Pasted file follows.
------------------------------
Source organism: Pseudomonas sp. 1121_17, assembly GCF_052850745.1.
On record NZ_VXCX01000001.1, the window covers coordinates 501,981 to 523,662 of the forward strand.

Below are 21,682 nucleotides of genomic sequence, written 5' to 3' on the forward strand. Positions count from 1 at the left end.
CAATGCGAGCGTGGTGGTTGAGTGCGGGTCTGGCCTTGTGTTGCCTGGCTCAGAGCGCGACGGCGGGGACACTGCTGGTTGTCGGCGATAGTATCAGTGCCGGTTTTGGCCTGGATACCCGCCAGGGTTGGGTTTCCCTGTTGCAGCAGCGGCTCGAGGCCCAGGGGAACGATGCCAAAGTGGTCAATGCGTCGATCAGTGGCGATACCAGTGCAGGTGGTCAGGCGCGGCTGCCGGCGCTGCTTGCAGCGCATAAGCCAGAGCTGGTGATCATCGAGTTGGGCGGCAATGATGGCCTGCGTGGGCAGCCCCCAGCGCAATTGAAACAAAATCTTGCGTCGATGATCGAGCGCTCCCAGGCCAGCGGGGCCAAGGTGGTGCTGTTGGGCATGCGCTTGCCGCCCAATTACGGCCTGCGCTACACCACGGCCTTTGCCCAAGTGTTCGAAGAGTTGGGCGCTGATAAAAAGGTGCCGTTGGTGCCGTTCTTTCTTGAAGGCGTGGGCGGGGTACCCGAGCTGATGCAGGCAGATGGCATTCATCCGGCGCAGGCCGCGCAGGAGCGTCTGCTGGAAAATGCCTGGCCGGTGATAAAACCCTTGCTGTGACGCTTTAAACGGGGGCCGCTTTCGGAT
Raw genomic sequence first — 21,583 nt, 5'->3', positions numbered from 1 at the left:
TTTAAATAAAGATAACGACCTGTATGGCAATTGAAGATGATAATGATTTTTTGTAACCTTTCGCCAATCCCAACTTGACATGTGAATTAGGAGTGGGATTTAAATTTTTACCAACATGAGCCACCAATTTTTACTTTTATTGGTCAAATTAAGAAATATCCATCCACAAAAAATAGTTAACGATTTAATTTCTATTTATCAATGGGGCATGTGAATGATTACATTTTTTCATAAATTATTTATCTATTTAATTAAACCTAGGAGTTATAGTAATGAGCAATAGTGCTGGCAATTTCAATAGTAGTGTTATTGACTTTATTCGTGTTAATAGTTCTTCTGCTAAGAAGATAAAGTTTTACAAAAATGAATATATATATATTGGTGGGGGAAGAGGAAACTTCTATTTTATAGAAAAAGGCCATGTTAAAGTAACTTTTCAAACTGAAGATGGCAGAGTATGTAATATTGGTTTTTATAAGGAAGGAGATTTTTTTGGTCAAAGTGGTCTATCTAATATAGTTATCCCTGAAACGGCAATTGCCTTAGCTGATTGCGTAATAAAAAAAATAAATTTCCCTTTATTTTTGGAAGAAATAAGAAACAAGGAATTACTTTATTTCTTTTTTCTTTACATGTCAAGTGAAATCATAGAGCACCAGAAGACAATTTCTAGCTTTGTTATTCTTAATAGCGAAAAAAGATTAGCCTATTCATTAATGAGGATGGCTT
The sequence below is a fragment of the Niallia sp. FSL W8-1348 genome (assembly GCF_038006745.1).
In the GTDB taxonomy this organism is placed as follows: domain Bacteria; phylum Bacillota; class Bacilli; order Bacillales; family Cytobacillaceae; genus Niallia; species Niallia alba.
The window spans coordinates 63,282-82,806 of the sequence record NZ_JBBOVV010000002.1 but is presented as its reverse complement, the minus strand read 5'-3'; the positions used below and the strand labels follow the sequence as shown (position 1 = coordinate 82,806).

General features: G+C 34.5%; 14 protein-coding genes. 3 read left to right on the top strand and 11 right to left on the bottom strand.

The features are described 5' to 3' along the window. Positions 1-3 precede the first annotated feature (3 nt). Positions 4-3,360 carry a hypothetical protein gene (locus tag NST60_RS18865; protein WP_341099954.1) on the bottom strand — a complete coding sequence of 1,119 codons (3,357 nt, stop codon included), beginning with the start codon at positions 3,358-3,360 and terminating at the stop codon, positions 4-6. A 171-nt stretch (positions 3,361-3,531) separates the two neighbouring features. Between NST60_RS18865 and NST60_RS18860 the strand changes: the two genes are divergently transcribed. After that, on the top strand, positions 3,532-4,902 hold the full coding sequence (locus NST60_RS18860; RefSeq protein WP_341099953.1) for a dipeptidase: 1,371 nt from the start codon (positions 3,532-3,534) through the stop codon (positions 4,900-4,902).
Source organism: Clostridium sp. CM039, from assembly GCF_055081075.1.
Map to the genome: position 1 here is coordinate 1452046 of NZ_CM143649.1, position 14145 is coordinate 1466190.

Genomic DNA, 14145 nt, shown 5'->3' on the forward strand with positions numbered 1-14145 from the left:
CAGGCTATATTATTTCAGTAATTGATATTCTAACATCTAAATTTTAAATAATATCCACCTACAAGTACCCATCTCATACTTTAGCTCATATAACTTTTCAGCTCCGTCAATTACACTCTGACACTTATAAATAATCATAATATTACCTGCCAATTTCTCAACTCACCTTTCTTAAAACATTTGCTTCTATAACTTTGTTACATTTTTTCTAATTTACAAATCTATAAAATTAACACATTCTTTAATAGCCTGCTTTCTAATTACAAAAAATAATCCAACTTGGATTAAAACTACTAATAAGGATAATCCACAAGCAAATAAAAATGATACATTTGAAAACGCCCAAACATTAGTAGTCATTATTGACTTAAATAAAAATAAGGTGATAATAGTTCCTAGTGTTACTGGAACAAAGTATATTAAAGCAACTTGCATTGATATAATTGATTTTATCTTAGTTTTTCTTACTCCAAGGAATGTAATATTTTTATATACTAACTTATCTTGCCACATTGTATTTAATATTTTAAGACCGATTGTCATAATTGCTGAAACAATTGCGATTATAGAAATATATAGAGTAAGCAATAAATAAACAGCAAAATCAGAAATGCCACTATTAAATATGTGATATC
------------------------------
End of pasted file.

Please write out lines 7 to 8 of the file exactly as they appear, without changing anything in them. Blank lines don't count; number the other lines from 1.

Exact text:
The sequence below is a fragment of the Niallia sp. FSL W8-1348 genome (assembly GCF_038006745.1).
In the GTDB taxonomy this organism is placed as follows: domain Bacteria; phylum Bacillota; class Bacilli; order Bacillales; family Cytobacillaceae; genus Niallia; species Niallia alba.